By DANICA KIRKA, Associated Press

LONDON (AP) — The 7.6-meter-tall sculpture of a crashing shark on the roof of Magnus Hanson-Heine’s home in rural Oxford, England, is now a protected monument — and it is no ‘m not happy with it.

Hanson-Heine loves the installation, erected by his father and a local sculptor in 1986 as an anti-war and anti-nuclear protest that still remains relevant as bombs fall on Ukraine and Russian President Vladimir Putin waves its nuclear weapons.

But he says Oxford City Council ignored his father’s other message this week when he designated the structure as a heritage site which makes a “special contribution” to the community. Bill Heine installed the shark without the approval of local officials because he didn’t think they should have the right to decide what art people see, and the council has spent years trying to remove the sculpture.

“Using the planning apparatus to preserve a historic symbol of defiance of planning law is absurd on its face,” Hanson-Heine, a quantum chemist, said in an interview with The Associated Press.

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Bill Heine, an American expat who studied law at Oxford University, came up with the idea for the sculpture after hearing American warplanes flying overhead one night in April 1986. When he woke up the next morning to learn that the planes had been on their way to bomb Tripoli in retaliation for Libya’s sponsorship of terrorist attacks against American troops.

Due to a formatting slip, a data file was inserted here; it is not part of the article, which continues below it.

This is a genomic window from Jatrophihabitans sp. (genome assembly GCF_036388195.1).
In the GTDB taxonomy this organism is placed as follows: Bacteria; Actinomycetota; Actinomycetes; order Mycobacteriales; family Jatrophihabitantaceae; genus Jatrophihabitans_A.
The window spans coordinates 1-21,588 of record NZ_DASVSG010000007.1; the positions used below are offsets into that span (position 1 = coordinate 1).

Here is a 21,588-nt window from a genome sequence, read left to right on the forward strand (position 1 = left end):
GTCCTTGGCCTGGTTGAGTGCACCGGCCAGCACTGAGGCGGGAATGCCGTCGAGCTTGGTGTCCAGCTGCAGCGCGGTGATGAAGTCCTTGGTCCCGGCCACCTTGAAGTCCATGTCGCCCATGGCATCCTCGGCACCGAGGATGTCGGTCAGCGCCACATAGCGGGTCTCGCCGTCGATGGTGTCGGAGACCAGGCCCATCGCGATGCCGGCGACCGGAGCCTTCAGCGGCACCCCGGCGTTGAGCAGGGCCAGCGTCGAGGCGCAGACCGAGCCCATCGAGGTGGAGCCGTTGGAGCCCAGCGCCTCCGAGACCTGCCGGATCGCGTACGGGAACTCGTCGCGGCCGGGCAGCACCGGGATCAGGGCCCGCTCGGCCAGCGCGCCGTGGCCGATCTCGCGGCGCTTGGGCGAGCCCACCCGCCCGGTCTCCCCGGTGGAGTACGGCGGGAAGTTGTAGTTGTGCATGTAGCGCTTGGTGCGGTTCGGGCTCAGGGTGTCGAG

The image of a shark crashing through the roof captured the shock civilians must feel when bombs crash into their homes, Magnus Hanson-Heine said. Her father died in 2019.

Heine and his friend sculptor John Buckley built the tall fiberglass blank, then installed it on August 9, the 41st anniversary of the day the United States dropped an atomic bomb on Nagasaki.

The shark’s anti-war message is just as important today as Russian bombs are falling on Ukraine, Henson-Heine said.

“It’s obviously something Ukrainians are going through in real time right now,” he said. “But certainly when there are nukes on stage, which has been going through my whole life, it’s always a very real threat.”

But the three-quarter view of a great white shark peeking out from the roof of a row of brick houses on a quiet suburban street isn’t always a serious subject.

The Shark House has its own website, which features photos of Bill Heine and Buckley sharing a glass of wine next to the sculpture and a young passerby in a pose that looks like she’s eating the shark.

Hanson-Heine recently had it repainted to restore the blue-green shimmer of the shark’s skin – keeping it in pristine condition.

He laughs when asked if the shark’s head is inside the house.

“I believe it was an urban myth for a while that he was pushing over the toilet,” he said. “But no.”

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